Summary: BC Supreme court clarified that admitting and treating a person under the mental health act is constitutional, in accordance with the principles of fundamental justice. The term ‘protection’ was clarified by the court to include protection from likelihood of physical harm to themselves or others, and additionally to include financial harm, vocational harm, family harm and social harm.
  4. This is going to be very different for physicians trained in other countries or provinces. Can you summarize what is different in practice for those physicians?
    Summary: BC’s criteria for involuntary admission include not just physical harm, but also financial, vocational, family and social harms. Each are sufficient on their own to certify a person who requires protection from them.
  5. If a facility is not designated under the mental health act and there is an emergency, what can they do to help that person?
    Summary: If a person is certified in a non-designated facility, they need to be transferred to a designated facility as soon as is humanly possible. For example, police are permitted to take a person to be examined at any medical facility, even if not designated, but from there the patient must be transferred to a designated facility, who must accept them.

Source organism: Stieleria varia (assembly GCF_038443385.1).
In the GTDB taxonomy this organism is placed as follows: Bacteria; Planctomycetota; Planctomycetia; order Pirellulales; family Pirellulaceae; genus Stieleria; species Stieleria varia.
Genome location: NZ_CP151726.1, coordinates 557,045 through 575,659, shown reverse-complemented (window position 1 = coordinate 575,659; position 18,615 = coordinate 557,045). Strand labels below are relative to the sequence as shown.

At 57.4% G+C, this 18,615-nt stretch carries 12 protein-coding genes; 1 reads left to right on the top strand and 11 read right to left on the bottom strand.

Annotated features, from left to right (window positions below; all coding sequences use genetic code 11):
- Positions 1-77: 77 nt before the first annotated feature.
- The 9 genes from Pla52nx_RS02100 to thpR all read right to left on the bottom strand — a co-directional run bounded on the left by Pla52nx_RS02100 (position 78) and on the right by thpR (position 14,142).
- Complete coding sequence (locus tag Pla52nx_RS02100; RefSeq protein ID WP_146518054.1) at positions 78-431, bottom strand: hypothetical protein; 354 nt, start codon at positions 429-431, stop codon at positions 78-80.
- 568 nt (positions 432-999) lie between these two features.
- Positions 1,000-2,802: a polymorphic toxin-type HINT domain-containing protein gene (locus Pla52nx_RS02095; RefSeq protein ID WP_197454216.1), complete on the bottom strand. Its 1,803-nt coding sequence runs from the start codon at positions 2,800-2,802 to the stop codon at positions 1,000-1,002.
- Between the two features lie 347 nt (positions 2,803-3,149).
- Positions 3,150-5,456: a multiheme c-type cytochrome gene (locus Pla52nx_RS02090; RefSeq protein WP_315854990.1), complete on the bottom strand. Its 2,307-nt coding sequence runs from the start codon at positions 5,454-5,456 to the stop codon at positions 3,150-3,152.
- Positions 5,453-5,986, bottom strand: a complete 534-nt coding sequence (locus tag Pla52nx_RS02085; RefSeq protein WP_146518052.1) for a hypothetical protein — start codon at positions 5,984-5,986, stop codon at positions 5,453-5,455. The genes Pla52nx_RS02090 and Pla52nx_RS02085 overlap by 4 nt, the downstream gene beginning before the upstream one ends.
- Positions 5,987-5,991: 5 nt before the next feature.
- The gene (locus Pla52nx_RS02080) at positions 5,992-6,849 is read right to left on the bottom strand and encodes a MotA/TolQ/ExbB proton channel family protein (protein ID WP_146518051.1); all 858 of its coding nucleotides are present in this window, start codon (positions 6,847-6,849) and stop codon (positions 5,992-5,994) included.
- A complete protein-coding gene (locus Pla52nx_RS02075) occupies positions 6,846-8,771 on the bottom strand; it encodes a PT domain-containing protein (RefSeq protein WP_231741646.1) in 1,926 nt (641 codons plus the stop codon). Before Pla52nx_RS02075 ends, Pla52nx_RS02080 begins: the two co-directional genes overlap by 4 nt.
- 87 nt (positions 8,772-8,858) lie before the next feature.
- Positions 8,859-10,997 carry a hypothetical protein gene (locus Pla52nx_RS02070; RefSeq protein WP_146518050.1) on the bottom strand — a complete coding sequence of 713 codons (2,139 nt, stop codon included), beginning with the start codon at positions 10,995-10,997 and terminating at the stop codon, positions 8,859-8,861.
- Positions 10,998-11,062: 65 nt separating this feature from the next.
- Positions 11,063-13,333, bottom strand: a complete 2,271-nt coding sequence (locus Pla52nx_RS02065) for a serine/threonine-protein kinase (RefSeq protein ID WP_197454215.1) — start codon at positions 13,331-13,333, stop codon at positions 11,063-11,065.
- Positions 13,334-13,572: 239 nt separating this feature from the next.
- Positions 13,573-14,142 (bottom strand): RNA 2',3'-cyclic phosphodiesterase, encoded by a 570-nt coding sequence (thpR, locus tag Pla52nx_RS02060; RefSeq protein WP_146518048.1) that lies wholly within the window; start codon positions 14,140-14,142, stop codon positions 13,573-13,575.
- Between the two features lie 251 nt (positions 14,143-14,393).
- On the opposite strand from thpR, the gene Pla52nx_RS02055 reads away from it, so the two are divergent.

6. The subject of what constitutes an examination has been clarified in the courts. Can you describe that?
    Summary: An examination can include any one of: observing the person, reviewing the chart, reviewing the available history and collateral information, conducting a personal interview where possible or the information isn’t available from other sources.
  7. Does the freedom of information and protection of privacy act allow sharing of information with family members? Under what conditions is that allowed?
    Summary: Any information that is necessary for the follow up care for providers to know, regardless whether they are paid providers or family / friend caregivers, they can be disclosed. Any information can be disclosed by the CEO of the health authority or their delegate to prevent harm from happening to a person or persons. If you are allowed to disclose information to prevent harm, then ethically, you should.
  8. Can you speak to considerations around discharge, particularly when there is a risk that the person won’t follow the treatment recommendations after discharge, and you’ll like to minimize the possibility that they’ll again be detained under the act?
    Summary: There are three bodies that can authorize discharge from hospital or extended leave: physicians (usual case), review panel or the court. These decision makers are required to consider any patterns of past hospitalization and whether there is a likelihood that the person will discontinue treatment, relapse and require hospitalization again. It’s not about whether the person meets the conditions under the act now, but whether they have a history of going off treatment and getting ill again when discharged.